Based on that information, we're now going to answer this question.

The initial response to a pathogen is called, an antigen, a non-specific, antibody or specific? Okay.

Let me give you a few seconds to think about this question before we look at the answer.


Let's take a look at the answer.

And the answer is, non-specific response is the initial response to any pathogens entering our body.

Well done if you got that one right.

We're now going to look at how antibodies work within our body.

So first of all, antibodies are the memory cells of our body.

And they work by detecting all pathogens, viruses, and bacteria that may have already entered our body previously.

So antibodies attempt to latch onto the antigens.

So they will notice, and they will recognise if the antigen has been in the body before.

And if they have, they make a specific cell that can latch straight onto the antigen, making it easier to destroy and get rid of that harmful antigen that just entered our body.

Antibodies know how certain antigens work, making it easier to remove.

So because they know them and they remember them from last time.

They know how they work, they know how they move on their body, so they can attack them nice and quickly before they manage to get to other parts of the body and cause any harm to us.

Because actually antibodies that are potent of vaccines to prevent those getting ill from certain new infections and bacterias.

Take a look at this video to have a look how this works.

After we've been exposed to an infection, our immune system remembers the threat in particular by producing antibodies.

These are proteins that circulate in the blood and throughout the body.

They quickly recognise and disable the invader upon contact thereby preventing or minimising illness.

This is why we usually do not get sick with the same bug twice.

We are immune.

Vaccines mimic this process.

Encouraging immune system to make antibodies without us having to go through the illness.

Some of the leading cells vaccine candidates are mRNA vaccines.

Based on incorporating the genetic blueprint for the key spike protein on the virus surface into a formula that when injected into humans, instructs our own cells to make the spike protein.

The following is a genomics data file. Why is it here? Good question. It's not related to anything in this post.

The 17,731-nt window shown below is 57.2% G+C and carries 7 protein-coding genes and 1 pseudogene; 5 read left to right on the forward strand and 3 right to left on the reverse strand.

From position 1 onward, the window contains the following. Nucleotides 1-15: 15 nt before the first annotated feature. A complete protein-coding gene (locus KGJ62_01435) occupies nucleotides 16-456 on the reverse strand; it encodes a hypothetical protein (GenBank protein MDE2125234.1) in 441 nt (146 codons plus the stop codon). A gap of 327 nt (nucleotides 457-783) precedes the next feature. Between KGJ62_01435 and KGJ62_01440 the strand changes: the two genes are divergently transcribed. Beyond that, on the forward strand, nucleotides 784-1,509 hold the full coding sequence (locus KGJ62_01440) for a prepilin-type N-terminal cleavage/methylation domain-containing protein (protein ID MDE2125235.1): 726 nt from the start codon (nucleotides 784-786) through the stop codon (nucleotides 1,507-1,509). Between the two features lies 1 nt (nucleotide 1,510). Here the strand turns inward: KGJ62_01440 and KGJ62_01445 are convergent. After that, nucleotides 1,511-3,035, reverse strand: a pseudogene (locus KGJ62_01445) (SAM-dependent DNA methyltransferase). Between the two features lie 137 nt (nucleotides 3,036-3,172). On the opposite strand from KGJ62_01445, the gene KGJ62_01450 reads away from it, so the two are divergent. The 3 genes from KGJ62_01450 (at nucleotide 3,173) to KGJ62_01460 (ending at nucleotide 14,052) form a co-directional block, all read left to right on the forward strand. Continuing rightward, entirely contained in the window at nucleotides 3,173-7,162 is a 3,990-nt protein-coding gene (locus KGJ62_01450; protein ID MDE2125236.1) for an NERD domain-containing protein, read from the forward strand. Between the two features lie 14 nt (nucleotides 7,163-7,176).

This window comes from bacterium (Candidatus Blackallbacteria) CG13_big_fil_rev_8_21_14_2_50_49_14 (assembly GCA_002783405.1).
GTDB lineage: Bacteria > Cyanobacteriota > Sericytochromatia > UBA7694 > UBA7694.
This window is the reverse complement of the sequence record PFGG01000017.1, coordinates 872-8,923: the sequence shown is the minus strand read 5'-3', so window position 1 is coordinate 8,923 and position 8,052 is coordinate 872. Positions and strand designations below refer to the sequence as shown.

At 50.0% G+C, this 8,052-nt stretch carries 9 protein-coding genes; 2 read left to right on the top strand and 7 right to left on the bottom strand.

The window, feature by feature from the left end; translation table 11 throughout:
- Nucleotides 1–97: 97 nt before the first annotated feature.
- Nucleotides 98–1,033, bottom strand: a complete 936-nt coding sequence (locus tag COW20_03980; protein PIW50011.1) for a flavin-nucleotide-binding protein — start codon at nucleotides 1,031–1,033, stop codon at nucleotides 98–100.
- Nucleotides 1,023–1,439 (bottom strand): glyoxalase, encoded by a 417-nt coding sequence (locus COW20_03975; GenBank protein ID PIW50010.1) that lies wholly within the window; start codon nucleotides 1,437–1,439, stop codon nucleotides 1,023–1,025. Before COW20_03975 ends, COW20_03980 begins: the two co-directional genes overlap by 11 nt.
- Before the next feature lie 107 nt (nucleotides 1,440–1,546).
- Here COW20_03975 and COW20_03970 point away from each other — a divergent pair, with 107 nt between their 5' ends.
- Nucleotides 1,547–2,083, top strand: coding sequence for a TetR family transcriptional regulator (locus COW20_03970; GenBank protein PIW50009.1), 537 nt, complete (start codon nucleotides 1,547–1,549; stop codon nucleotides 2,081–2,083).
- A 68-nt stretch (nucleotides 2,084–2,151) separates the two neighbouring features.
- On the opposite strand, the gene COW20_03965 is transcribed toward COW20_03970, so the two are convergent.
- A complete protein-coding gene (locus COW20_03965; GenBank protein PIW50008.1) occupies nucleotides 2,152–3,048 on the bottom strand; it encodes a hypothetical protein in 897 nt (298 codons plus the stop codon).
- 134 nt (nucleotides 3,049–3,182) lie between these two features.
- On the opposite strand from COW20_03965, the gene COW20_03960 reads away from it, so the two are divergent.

In turn, the body then makes antibodies against the spike protein, and they protect us against viral infection.

This strategy is faster than all traditional approaches which often involve generating weakened or inactivated forms of the live virus or making large amounts of the spike protein to determine whether they can prompt an antibody response.

Once a potential vaccine is discovered, a number of checkpoints exist before it can be administered to people.

First, a preclinical tests, which involve experiments in a laboratory and with animals.

Scientists must ensure the vaccine candidate is not only effective, but also safe.

For example, an antibody response to an imperfect vaccine could, under extremely rare circumstances, end up increasing the danger of becoming infected.

When the potential vaccine achieves the necessary preclinical results, clinical trials can begin in a small group of people as the vaccine candidate advances, it is tested on increasing numbers of people with scientists and doctors, closely monitoring safety, efficacy, and dosing.

Upon successful completion of clinical trials, the vaccine candidate must be reviewed and approved by regulatory agencies, such as the FDA.

Before large-scale manufacturing and distribution gets underway.

And the licenced vaccine is administered widely.

Your ultimate task, before you complete your exit quiz is to create a mind map on the process of our body killing harmful pathogens.

Some things that you may want to include are the examples of pathogens.

So different examples of what pathogens are.

The non specific and specific responses.

So knowing the difference between them too.

Antibodies and what they do and how vaccines work with antibodies.

And diagrams and illustrations to help fully understand what we have done today.

To give you some more information on how antibodies work, you may want to conduct your own research using Google.

The NHS website has some useful information on that.

The World Health Organisation also has some great resources and information that you may want to use for your mind map.


Now you need to pause the video and complete your mind map.

Once you've completed your mind map, resume the video and we will complete the lesson.

Thank you so much for engaging so well in the lesson today.

I hope you have enjoyed it.

And I hope you've learned a lot about how our body fights off infections.

If you would like to, please ask your parent or carer to share your work on Twitter, tagging @ OakNational and #LearnwithOak.

I'm Mr. Whitehead, and I hope to see you all again soon.

Take care.